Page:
Jochen Rindt’s Unique Posthumous Achievement
It’s easy to understand how a novel or album can get a posthumous release if the artist behind it completed the work prior to dying. However, it’s difficult to imagine a sports figure earning a posthumous award in a competitive category. True, some sports stars might receive posthumous memorial awards in their honor, but the nature of competition means you need to be alive to win, right?
That’s usually the case. However, sometimes there are exceptions.
Consider the example of Jochen Rindt. This rising star in the racing world won the Formula One World Championship in 1970 despite tragically dying in a crash before the championship was over. However, Rindt was so skilled behind the wheel that by that time, he had already earned enough points to make him come out on top once the championship finally ended.
Keep in mind this was not a foregone conclusion. There was technically still enough time in the championship for other drivers to eventually earn more points than Rindt. None managed to do so. As a result, Rindt is still the only Formula One driver to win the World Championship posthumously.
It may come as no surprise that numerous militaries throughout the world (and history) have awarded honors posthumously. The very nature of military honors often involves memorializing those who made the ultimate sacrifice on the battlefield.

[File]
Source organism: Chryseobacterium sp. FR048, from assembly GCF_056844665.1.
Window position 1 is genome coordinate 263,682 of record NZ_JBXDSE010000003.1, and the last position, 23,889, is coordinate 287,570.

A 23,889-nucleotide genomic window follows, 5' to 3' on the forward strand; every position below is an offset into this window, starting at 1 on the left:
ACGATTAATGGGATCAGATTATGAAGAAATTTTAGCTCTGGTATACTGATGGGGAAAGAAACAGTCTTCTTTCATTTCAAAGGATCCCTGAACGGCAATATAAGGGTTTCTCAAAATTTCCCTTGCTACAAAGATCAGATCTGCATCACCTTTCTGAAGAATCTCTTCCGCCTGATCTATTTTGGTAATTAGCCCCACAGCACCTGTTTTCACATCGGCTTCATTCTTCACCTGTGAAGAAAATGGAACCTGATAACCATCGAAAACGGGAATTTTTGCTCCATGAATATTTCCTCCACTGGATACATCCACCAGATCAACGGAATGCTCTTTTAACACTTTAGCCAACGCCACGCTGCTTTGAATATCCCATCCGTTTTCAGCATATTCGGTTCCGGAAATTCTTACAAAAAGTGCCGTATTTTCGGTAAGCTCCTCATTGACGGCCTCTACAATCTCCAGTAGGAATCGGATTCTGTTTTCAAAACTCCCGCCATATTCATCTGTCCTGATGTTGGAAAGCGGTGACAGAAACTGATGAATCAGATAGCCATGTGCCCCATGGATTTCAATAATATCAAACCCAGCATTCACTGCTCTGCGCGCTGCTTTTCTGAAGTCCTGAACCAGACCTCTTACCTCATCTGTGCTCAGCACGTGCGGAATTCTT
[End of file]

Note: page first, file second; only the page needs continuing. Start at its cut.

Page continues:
For example, in 1862, President Abraham Lincoln signed S.J.R. No. 82, creating the Medal of Honor. Most consider this the highest military honor members of the American armed forces can receive in recognition of heroism against any combatants.
Although living veterans and active duty service members can receive the Medal of Honor, since its creation, the military has also frequently awarded it posthumously. When this occurs, the current president will present the award to the surviving loved ones of the person receiving it.
Posthumous: Keeping People Alive After Death
Hopefully this guide has helped you more clearly understand exactly what the word “posthumous” means. Perhaps more importantly, it may have served as a reminder that, even when a person dies, they may continue to live on in their work and in our memories.
Looking to read more about posthumous accomplishments? Read our guides on posthumous albums and posthumously published books and anthologies.
- “A Confederacy of Dunces.” National Endowment for the Arts, arts.gov
- “Definition of posthumous.” Merriam-Webster, Incorporated, merriam-webster.com
- Donaldson, Gerald. “Jochen Rindt.” Formula One World Championship Limited, formula1.com
- Garg, Anu. “posthumous.” Wordsmith.org, wordsmith.org
- “In Recognition: Posthumous Medal of Honor Recipients.” Military.com, Military Advantage, military.com
- Kilday, Greg. “Heath Ledger wins posthumous Oscar.” The Hollywood Reporter, Prometheus Global Media LLC, 22 February 2009, hollywoodreporter.com
- Wolk, Douglas. “American V: A Hundred Highways.” Rolling Stone, Penske Business Media LLC, 26 June 2006, rollingstone.com